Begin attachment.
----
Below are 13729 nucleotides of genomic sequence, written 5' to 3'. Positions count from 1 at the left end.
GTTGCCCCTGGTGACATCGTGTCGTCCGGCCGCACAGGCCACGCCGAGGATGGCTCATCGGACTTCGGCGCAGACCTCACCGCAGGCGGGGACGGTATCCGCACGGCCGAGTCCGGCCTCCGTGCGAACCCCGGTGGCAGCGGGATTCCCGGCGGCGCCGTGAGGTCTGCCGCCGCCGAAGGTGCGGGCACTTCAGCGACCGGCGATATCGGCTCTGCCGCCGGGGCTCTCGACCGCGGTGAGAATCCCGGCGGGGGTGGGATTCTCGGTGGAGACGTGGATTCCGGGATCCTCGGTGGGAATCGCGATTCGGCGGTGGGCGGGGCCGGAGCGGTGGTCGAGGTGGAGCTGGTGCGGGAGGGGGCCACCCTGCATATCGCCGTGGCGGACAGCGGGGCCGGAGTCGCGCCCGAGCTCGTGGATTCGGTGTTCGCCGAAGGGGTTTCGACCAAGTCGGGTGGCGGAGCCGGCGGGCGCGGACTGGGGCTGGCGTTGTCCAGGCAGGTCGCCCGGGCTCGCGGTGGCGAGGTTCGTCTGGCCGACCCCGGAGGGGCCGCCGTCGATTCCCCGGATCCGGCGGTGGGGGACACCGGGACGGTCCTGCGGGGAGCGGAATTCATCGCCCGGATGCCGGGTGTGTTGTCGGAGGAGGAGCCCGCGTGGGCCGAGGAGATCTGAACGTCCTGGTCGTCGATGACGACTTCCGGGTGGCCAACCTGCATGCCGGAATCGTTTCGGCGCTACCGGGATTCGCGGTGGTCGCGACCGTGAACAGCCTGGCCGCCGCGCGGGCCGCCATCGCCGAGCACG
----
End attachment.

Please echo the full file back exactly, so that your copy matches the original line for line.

Below are 13729 nucleotides of genomic sequence, written 5' to 3'. Positions count from 1 at the left end.
GTTGCCCCTGGTGACATCGTGTCGTCCGGCCGCACAGGCCACGCCGAGGATGGCTCATCGGACTTCGGCGCAGACCTCACCGCAGGCGGGGACGGTATCCGCACGGCCGAGTCCGGCCTCCGTGCGAACCCCGGTGGCAGCGGGATTCCCGGCGGCGCCGTGAGGTCTGCCGCCGCCGAAGGTGCGGGCACTTCAGCGACCGGCGATATCGGCTCTGCCGCCGGGGCTCTCGACCGCGGTGAGAATCCCGGCGGGGGTGGGATTCTCGGTGGAGACGTGGATTCCGGGATCCTCGGTGGGAATCGCGATTCGGCGGTGGGCGGGGCCGGAGCGGTGGTCGAGGTGGAGCTGGTGCGGGAGGGGGCCACCCTGCATATCGCCGTGGCGGACAGCGGGGCCGGAGTCGCGCCCGAGCTCGTGGATTCGGTGTTCGCCGAAGGGGTTTCGACCAAGTCGGGTGGCGGAGCCGGCGGGCGCGGACTGGGGCTGGCGTTGTCCAGGCAGGTCGCCCGGGCTCGCGGTGGCGAGGTTCGTCTGGCCGACCCCGGAGGGGCCGCCGTCGATTCCCCGGATCCGGCGGTGGGGGACACCGGGACGGTCCTGCGGGGAGCGGAATTCATCGCCCGGATGCCGGGTGTGTTGTCGGAGGAGGAGCCCGCGTGGGCCGAGGAGATCTGAACGTCCTGGTCGTCGATGACGACTTCCGGGTGGCCAACCTGCATGCCGGAATCGTTTCGGCGCTACCGGGATTCGCGGTGGTCGCGACCGTGAACAGCCTGGCCGCCGCGCGGGCCGCCATCGCCGAGCACG